On feeding your demons

It's very simple to name things that distract us from time to time, things that let us fall from our work rhythm and get deep into "procrastination". But the true enemies of anybody who's working on the independent creative field are way more detached form the everyday YouTube video or Facebook scroll. They're deep bound in our life and recognized as true human conflicts and psychological issues. Those kinds of problems are worth pointing at the sooner than anything, because if you let them be, they might come back to ruin your day.


Lately I've been traveling around, away from my country to make a living with the person I love. This has made me confront several issues and truths about myself that were tapped under the comfort of "home" and friends. I've realized over time that there's a huge difference between people that try to maintain this comfortable positions and those who push themselves over the edge to try new things. This is not a critique to those who wish to maintain their usual places of comfort but an honest analysis on my own experience.


Back at home I was living comfortably in a place that I recognized as "where I'm from", people spoke my language, people expressed themselves similarly and friends were in the near. I helped a friend paying for a duplex apartment nearby, making it our office. Two other people joined to work in the same area and we had a very exiting rhythm of work and life. A tight small group of best friends, internet connection, a space we could call our own, and all the comforts that single simple life could bring you.

I woke up at 6 am every day of the week without the alarm, had a nice breakfast and walked my way to the office. At 7:30 sharp I was sitting down working. I would take breaks of 15 minutes, workblocks of 45 minutes, a lunch break of 2 hours. Later at 5:30 or 6:00 pm I would pack a few things and head back home looking at the sun go down, I would do my exercises, go for a run or gym, read something, watch a movie, nice cup of tea and go to sleep early for the next day.

That was my amazing life for maybe two years back in Chile. Dreamy right? Well, life isn't like that always.

It was a good time but I didn't know that I was getting too comfortable. I knew that only half a year later when I was in Colombia, in the city of Bogotá, busiest, nastiest city I've seen.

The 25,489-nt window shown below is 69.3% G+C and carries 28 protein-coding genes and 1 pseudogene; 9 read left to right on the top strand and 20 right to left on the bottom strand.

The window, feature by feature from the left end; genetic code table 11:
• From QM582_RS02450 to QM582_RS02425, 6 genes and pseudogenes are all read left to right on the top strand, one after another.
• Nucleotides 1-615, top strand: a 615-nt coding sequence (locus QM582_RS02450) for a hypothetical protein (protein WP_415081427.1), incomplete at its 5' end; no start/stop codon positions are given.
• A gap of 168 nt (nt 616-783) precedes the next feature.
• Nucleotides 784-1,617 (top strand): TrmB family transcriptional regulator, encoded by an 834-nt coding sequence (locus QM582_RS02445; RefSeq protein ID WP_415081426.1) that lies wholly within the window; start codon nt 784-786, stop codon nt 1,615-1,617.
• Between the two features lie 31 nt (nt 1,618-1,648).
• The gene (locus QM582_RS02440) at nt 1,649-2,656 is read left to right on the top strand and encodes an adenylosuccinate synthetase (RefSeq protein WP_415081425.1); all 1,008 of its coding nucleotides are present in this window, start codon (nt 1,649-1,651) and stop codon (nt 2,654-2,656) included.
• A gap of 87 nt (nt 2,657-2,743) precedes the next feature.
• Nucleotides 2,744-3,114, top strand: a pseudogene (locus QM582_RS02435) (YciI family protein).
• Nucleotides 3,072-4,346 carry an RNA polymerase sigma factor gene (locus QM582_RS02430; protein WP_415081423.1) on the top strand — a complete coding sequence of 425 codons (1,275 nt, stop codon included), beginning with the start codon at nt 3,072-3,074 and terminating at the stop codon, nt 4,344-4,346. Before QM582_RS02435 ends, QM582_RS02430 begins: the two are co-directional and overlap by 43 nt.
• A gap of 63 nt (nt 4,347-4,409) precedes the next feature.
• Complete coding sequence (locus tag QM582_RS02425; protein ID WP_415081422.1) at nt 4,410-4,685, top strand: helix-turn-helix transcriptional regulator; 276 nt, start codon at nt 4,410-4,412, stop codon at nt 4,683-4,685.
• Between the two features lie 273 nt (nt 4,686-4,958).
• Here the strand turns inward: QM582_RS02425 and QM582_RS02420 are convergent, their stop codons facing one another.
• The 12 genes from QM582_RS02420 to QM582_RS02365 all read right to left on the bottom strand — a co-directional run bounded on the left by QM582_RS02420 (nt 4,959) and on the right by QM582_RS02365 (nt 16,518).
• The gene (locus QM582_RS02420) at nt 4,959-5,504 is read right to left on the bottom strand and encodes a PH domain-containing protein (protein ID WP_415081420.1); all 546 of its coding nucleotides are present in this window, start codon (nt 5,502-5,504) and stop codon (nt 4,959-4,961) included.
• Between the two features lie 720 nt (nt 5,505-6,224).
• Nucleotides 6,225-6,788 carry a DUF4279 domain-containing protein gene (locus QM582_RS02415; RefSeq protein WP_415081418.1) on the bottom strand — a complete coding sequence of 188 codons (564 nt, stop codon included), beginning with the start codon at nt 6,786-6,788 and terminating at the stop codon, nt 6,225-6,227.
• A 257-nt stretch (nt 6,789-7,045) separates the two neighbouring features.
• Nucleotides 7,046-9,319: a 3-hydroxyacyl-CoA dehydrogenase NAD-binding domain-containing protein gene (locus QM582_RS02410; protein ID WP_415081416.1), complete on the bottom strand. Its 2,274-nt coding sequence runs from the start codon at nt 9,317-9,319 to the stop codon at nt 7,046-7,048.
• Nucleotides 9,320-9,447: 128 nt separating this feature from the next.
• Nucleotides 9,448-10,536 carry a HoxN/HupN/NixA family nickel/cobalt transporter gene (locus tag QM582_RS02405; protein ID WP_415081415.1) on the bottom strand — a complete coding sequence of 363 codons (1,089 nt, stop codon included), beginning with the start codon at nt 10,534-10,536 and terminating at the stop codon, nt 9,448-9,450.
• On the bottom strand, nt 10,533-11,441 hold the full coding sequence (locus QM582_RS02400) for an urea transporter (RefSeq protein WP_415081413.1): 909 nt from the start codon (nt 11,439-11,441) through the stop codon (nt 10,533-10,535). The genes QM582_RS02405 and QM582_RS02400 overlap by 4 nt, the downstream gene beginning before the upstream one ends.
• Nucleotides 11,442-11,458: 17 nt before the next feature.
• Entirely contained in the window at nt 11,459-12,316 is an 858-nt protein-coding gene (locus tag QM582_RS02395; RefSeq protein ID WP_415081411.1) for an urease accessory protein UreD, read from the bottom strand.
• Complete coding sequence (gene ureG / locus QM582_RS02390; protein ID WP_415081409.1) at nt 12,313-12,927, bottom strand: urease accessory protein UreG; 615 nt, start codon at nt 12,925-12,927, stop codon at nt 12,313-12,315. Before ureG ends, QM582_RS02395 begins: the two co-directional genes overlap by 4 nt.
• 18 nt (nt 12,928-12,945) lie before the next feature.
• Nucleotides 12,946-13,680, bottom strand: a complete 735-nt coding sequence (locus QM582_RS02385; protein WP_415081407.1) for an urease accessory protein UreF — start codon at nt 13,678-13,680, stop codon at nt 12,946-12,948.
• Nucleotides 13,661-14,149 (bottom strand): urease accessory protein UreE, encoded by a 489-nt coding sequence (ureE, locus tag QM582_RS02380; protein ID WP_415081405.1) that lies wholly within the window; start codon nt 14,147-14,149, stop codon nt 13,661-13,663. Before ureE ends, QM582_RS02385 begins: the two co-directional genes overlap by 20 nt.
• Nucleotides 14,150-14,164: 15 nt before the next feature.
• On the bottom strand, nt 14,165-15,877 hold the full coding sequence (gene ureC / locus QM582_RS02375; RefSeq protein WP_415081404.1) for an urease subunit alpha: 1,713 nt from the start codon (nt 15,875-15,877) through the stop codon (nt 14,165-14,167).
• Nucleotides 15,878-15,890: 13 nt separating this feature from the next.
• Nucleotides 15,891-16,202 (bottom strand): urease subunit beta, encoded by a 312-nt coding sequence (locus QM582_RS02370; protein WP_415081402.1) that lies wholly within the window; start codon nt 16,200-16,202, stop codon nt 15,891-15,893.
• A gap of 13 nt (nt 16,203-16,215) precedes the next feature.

When I met my current girlfriend I took the decision to move in with her, to apply for a Working Holiday Visa and be able to work while I was staying with her in Colombia. That allowed me to rent an office, have a better schedule and try to come back to that rhythm of life I knew and missed in Chile. But living with your girlfriend is way different than living alone and seeing your friends 8 hours a day. So I started to see some reactions and attitudes in me I never noticed before and that came out of pure stress and discomfort.


Enemy #5: Laziness and individuality


I never noticed I was lazy since I was always working "hard" back at home. Maintaining an adamant rhythm of work and a productivity over 85% according to Rescue Time. But laziness is not only related to work but to those who you care about. I've been used to take care of my needs and challenges my entire life, because I'm an only child and we never had a very close family situation. So everybody looked for themselves pretty much. But it was living with my girlfriend that I realized that caring for others carries a bigger responsibility than remembering their birthdays or telling them you're happy for them. It comes with the responsibility of support, of taking a bullet for the team, of doing things you didn't expect to do and that most of the times creates conflict with your own interests and havoc to your schedule. I learned that being lazy to others is one of my many issues and that was demonstrated by living my life and sharing my time with other people. It would end up affecting my work regardless because there's no such thing as splitting your life on the middle.

But to most people, laziness is present in those times you simply don't have the energy to power through. Got to be careful with that, because it can be easily confused with exhaustion and stress and a good way to counter it could be with a healthy distraction. That being, doing exercise, taking a nap, having a good lunch or go out for a walk. Of course bad distractions are always a big jeopardy to your interests and can become cumbersome on the long run. But laziness itself is a very easy problem to solve, you just pin point the problem and try to solve it with something that counters it effectively. Because what is actually called "procrastination" today might be related to laziness but is just the result of being engaged with something that caught your eye and is happening to be more satisfying than whatever you should be doing now. To other people procrastination might be drawing the whole day and not doing your taxes. But it's understandable that it becomes a problem and to solve it you just need to redirect the objective into something that gives you more satisfaction than just looming around in the office. Discipline sometimes is not the only cure.